The city of Kenai voted to rearrange some of its investment strategies last week in an effort to smooth out the flow of income into the city’s coffers. The changes will come to the city’s General Land Sale and Airport Land Sale permanent funds.
They’re operated much like the state’s Permanent Fund, investing an un-touchable core balance of money and withdrawing some of the earnings it generates each year to fund city operations.
City Finance Director Terry Eubank explained that the Airport Lands Fund will actually return less in coming years, but it’s for a good reason.
“I believe my estimate at this time is around just south of a million dollars. It's about a $200,000 hit," he said. "From what has been coming out of that fund, again was that's mostly focusing on sustainability of those draws without, you know, reducing the buying power of the fund.”
He said that in consultation with the city’s permanent fund investment firm, the changes were designed to act as a cushion against lower returns in the future.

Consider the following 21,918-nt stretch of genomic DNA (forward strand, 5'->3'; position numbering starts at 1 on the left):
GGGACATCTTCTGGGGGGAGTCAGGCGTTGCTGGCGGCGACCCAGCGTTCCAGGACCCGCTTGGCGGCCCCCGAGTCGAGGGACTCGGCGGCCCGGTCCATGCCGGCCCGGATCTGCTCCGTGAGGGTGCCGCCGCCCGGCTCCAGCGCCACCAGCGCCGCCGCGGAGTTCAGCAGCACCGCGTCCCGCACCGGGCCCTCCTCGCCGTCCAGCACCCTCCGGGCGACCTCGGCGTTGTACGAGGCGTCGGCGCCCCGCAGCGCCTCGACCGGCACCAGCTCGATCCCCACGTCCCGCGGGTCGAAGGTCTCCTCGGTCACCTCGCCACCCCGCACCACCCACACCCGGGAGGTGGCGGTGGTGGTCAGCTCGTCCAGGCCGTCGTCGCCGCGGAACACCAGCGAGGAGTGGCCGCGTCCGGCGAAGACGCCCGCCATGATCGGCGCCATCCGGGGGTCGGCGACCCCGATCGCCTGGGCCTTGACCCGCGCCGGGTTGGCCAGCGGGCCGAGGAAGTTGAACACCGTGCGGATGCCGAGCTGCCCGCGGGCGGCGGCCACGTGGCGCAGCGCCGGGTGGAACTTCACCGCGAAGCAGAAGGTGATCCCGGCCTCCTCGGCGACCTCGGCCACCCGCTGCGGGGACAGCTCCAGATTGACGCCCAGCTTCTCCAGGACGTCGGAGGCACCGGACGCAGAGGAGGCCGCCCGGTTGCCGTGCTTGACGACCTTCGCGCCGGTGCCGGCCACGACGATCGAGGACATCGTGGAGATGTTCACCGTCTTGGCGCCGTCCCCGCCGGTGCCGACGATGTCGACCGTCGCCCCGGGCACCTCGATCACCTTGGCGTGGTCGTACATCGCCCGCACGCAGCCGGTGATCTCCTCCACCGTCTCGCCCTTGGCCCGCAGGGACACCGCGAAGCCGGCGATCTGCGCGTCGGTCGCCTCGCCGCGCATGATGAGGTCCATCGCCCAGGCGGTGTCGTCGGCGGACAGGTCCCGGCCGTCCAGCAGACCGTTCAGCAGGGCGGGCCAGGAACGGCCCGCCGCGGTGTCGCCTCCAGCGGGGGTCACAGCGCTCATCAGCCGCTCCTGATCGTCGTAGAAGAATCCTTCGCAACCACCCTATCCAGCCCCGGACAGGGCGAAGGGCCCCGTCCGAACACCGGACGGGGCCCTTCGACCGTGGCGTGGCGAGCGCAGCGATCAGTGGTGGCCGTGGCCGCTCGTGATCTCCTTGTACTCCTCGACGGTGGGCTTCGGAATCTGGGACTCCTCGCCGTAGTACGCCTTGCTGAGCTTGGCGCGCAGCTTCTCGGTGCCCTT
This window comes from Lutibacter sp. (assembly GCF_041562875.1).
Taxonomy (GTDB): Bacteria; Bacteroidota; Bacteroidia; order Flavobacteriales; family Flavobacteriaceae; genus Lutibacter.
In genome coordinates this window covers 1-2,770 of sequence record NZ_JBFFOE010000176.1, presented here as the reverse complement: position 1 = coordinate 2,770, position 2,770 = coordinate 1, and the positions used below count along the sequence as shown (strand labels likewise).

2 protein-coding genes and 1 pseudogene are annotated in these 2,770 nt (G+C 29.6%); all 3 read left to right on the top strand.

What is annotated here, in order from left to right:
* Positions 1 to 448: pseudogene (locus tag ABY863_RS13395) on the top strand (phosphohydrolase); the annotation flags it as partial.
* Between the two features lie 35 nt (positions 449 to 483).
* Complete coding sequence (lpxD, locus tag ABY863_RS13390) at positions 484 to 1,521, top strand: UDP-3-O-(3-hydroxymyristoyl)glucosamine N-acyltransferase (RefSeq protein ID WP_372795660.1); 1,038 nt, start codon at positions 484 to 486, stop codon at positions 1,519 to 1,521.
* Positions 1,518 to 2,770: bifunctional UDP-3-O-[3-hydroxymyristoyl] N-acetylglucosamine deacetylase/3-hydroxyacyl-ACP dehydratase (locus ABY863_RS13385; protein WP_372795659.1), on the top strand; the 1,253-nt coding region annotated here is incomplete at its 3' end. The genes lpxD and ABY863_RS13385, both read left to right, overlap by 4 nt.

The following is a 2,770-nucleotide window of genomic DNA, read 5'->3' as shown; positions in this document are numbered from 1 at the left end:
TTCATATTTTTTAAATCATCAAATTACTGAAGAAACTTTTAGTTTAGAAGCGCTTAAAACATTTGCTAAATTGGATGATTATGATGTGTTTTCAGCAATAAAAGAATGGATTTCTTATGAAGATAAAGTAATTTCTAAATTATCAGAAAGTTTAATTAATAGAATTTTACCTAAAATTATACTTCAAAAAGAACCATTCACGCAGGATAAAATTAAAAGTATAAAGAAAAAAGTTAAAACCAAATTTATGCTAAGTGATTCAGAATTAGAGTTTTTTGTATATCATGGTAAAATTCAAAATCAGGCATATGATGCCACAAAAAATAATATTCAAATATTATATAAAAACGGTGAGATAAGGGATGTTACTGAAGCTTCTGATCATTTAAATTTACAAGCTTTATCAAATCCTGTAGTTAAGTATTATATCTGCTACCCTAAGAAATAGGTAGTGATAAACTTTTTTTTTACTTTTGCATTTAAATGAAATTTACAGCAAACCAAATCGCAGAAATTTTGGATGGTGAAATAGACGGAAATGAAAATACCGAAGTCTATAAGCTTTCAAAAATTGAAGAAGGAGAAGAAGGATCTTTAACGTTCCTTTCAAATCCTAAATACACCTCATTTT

“Over the last the last 10 year period, we achieved eight percent. And that was achieved through, you know, extraordinary returns in the equity markets, but muted returns in the fixed income markets. And the outlook going forward is that, you know, the equity markets can't continue to perform at that same level and our fixed income or the bond markets are still muted in comparison to what historic rates of return are," Eubank said. "So that's a really fancy and technical way of saying we don't expect we're going to earn eight percent in the future, the current projections for the next 10 year cycle you know, a six-point-two percent return or six percent geometric return.”
And that growth, Eubank says, is two percent lower than what the city projected 10 years ago. He said the funds could be protected with the smaller draw.
“Taking a five percent draw with only a six percent return will result in degradation to the funds. You know, inflation adjusted balance. So we won't have the same buying power 10 years from now, that we do today, because we've taken too much money out," he said. "So our focus and our recommendation is based on making this fund sustainable for the next 10 years and for the next citizens of Kenai to benefit from.”
The ordinance passed unanimously.